My role at MSU is to help researchers best utilize computation in their research. I help at all levels of the process including grant writing, teaching, profiling, debugging, and general scientific workflow optimization to enable scaling of programs to run on larger systems. For example, I have taught a wide range of user seminars including seminars on parallel programming using makeFlow, OpenMP, MPI, Cuda and MATLAB Parallel toolkit; also language seminars in C, C++, FORTRAN, Python, MATLAB and Bash scripting; and tools seminars for using GIT, TotalView, ParaView, CMake, and Berkeley Lab Checkpoint/Restart (BLCR).
In one-on-one consulting appointments I have had exposure to many other scientific tools including Ansys tools, Mathematica, ENZO, YT, ImageJ, GAMES, NAMD, GROMACS, OpenMM, OpenFLOW, R, SAS, STATA and many others. I also lead projects to help expand the capabilities of our HPC system here at MSU. These projects includes the development of a portable X11/SSH USB key that we give to new users, a HPCC daily testing tool called easybutton, and an entire suite of tools designed to make HPC easier called powertools, which include scripts for HADOOP on Demand, BLCR on demand, render farms, Files as Semaphores and many others.
This blog is a place for me to share what I have learned working with Researchers.
Most Recent blog post (Click on title below to see more)
Sometimes we get jobs that stall out right at the beginning but do not error out until the walltime for the job has been exceeded. Users get an email saying their job "exceeds walltime" but when they check the output nothing (or very little) seems to have happened. The cause of this problem is highly dependent on what the job is doing. However, in some cases a simple resubmit of the job gets it working. The following scripts check to see if the program is running and automatically re-submits the job if their seems to be a problem.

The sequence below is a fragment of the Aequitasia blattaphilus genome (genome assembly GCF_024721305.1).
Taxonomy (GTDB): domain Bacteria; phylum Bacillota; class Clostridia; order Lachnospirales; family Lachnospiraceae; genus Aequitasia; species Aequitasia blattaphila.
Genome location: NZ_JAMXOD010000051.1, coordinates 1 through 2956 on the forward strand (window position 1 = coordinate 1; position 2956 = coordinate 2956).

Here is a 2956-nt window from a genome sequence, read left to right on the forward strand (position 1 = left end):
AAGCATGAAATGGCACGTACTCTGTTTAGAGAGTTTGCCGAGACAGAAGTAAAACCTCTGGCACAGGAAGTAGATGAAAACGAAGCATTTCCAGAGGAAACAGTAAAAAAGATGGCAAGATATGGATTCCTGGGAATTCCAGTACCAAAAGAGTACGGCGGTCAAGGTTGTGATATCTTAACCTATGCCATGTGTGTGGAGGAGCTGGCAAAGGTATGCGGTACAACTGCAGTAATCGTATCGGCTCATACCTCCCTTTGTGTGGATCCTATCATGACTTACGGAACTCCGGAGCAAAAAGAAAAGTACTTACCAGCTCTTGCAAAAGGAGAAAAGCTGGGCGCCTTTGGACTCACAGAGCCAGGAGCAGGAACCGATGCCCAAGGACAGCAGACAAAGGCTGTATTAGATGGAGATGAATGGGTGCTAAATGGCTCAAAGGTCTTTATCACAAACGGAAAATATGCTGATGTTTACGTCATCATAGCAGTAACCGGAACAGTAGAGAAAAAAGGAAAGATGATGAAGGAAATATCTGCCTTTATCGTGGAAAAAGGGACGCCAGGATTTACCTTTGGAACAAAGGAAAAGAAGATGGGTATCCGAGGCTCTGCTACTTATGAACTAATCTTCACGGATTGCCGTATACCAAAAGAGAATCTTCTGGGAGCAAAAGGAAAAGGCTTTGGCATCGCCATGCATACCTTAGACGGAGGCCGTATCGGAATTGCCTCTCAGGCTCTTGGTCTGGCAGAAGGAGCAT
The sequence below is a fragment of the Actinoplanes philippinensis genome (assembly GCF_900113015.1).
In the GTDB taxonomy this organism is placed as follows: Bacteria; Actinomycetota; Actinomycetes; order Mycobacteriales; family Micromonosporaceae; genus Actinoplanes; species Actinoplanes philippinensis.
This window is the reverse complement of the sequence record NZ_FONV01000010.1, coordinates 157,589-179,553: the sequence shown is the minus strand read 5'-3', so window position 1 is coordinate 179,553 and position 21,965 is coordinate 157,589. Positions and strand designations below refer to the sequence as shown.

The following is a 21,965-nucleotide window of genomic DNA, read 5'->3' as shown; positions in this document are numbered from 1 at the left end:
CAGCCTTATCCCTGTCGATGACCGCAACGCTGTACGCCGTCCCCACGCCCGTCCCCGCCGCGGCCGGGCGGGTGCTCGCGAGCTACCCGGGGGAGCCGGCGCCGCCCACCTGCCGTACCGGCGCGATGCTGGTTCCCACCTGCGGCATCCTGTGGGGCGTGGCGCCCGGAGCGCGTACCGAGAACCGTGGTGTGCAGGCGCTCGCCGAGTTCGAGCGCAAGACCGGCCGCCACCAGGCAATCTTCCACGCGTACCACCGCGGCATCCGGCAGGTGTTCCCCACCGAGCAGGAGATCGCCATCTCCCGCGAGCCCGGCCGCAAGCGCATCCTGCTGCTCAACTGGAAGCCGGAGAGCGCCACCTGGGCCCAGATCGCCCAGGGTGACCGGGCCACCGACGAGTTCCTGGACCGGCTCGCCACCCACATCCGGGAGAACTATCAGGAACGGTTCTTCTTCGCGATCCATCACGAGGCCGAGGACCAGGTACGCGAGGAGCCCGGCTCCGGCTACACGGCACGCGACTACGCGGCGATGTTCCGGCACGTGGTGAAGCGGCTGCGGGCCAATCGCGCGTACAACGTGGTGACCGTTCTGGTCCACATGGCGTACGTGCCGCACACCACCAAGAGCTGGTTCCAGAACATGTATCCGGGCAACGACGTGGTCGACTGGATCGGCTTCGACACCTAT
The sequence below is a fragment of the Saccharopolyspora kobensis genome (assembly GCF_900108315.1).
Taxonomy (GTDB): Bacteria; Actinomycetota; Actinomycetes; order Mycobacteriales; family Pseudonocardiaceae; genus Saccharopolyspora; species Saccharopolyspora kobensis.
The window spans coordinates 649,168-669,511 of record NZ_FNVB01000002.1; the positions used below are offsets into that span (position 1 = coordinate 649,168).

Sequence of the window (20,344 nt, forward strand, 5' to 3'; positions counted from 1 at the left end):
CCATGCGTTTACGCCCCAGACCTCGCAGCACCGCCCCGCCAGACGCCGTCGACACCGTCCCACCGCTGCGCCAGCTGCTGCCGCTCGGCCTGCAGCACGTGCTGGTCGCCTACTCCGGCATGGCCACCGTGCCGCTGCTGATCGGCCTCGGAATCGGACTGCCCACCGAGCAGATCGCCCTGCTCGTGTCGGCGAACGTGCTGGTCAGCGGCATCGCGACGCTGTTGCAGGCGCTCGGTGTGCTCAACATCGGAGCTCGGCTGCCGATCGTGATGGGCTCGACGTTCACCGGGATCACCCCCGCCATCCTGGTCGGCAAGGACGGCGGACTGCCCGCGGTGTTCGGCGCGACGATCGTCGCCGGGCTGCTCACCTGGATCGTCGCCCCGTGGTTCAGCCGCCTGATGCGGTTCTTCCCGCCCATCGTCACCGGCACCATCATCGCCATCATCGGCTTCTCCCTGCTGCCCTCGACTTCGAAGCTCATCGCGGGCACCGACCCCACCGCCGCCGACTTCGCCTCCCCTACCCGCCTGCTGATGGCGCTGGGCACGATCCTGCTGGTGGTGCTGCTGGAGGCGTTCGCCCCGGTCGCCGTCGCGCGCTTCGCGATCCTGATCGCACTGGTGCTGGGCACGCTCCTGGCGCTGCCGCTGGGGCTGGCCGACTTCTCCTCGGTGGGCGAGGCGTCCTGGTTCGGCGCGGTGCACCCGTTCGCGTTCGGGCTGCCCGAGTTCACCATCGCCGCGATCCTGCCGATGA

These solutions are nice work arounds because, if it works, the scripts just restarts your job until it runs and gets the research done. However, using this hack does not get at the root of the problem. Actually there are two problems:
- Something is broken causing the job to hang. This could be a race condition in the code, a bad node, bad file I/O, bad network connections, etc. All depends on what the code is doing.
- Code hangs insteads of quitting and reporting an error. Well engineered code should not hang. For example, file and network access should have timeouts so that code is not running forever.
Researchers, should first notify the HPCC if they are using this hack so we can try to track down problems with the nodes. Researchers should also work to modify their code to report an error if something hanges. This will also help track down the problem.
|Blog: Hack to automatically restart programs that stall during inicialization||Dirk Joel-Luchini Colbry||Jan 16, 2015|
|Blog: 2014-12-16 HPCC workshop slides and handouts||Dirk Joel-Luchini Colbry||Dec 15, 2014|
|Blog: 2014-12-05 Western Michigan University, Introduction to iCER slides||Dirk Joel-Luchini Colbry||Dec 04, 2014|
|Blog: zsh job number autocomplete||Dirk Joel-Luchini Colbry||Nov 16, 2014|
|Blog: 2014-10-23 Advanced High Performance Computing||Dirk Joel-Luchini Colbry||Oct 23, 2014|
|Blog: 2014-10-02: Intro to HPCC class presentation for ChE/MSE 802||Dirk Joel-Luchini Colbry||Oct 08, 2014|
|Blog: CSE 891 Section 1: Parallel Computing: Fundamentals and Applications||Dirk Joel-Luchini Colbry||Sep 10, 2014|
|Blog: 2014-2015 New Faculty Orientation||Dirk Joel-Luchini Colbry||Aug 25, 2014|
|Blog: 2014-08-20: EDAMAME Workshop at Kellogg Biological Center||Dirk Joel-Luchini Colbry||Aug 19, 2014|
|Blog: 2014-05-07: Workshop on Managing, Sharing and Moving Big Data||Dirk Joel-Luchini Colbry||May 07, 2014|